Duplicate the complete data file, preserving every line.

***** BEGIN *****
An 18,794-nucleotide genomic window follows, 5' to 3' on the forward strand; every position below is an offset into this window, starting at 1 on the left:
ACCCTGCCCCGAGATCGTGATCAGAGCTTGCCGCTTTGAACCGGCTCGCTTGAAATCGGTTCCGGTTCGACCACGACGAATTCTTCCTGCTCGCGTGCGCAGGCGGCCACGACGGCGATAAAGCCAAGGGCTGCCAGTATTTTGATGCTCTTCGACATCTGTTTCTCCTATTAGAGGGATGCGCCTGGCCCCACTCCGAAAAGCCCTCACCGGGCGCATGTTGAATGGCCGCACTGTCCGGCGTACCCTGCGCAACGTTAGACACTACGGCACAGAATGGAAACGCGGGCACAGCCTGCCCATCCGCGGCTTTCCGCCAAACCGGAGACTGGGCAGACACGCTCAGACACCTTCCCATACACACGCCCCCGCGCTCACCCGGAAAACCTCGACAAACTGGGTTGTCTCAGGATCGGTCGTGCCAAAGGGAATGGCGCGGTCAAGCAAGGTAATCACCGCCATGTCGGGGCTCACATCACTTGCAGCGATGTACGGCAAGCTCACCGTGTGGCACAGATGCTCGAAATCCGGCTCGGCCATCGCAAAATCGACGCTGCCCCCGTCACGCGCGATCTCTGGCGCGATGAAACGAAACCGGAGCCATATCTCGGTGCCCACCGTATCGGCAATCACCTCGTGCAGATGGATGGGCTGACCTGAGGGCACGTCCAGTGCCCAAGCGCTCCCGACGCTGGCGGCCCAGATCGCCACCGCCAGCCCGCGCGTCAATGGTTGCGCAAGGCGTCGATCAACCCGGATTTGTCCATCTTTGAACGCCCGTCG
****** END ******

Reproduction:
An 18,794-nucleotide genomic window follows, 5' to 3' on the forward strand; every position below is an offset into this window, starting at 1 on the left:
ACCCTGCCCCGAGATCGTGATCAGAGCTTGCCGCTTTGAACCGGCTCGCTTGAAATCGGTTCCGGTTCGACCACGACGAATTCTTCCTGCTCGCGTGCGCAGGCGGCCACGACGGCGATAAAGCCAAGGGCTGCCAGTATTTTGATGCTCTTCGACATCTGTTTCTCCTATTAGAGGGATGCGCCTGGCCCCACTCCGAAAAGCCCTCACCGGGCGCATGTTGAATGGCCGCACTGTCCGGCGTACCCTGCGCAACGTTAGACACTACGGCACAGAATGGAAACGCGGGCACAGCCTGCCCATCCGCGGCTTTCCGCCAAACCGGAGACTGGGCAGACACGCTCAGACACCTTCCCATACACACGCCCCCGCGCTCACCCGGAAAACCTCGACAAACTGGGTTGTCTCAGGATCGGTCGTGCCAAAGGGAATGGCGCGGTCAAGCAAGGTAATCACCGCCATGTCGGGGCTCACATCACTTGCAGCGATGTACGGCAAGCTCACCGTGTGGCACAGATGCTCGAAATCCGGCTCGGCCATCGCAAAATCGACGCTGCCCCCGTCACGCGCGATCTCTGGCGCGATGAAACGAAACCGGAGCCATATCTCGGTGCCCACCGTATCGGCAATCACCTCGTGCAGATGGATGGGCTGACCTGAGGGCACGTCCAGTGCCCAAGCGCTCCCGACGCTGGCGGCCCAGATCGCCACCGCCAGCCCGCGCGTCAATGGTTGCGCAAGGCGTCGATCAACCCGGATTTGTCCATCTTTGAACGCCCGTCG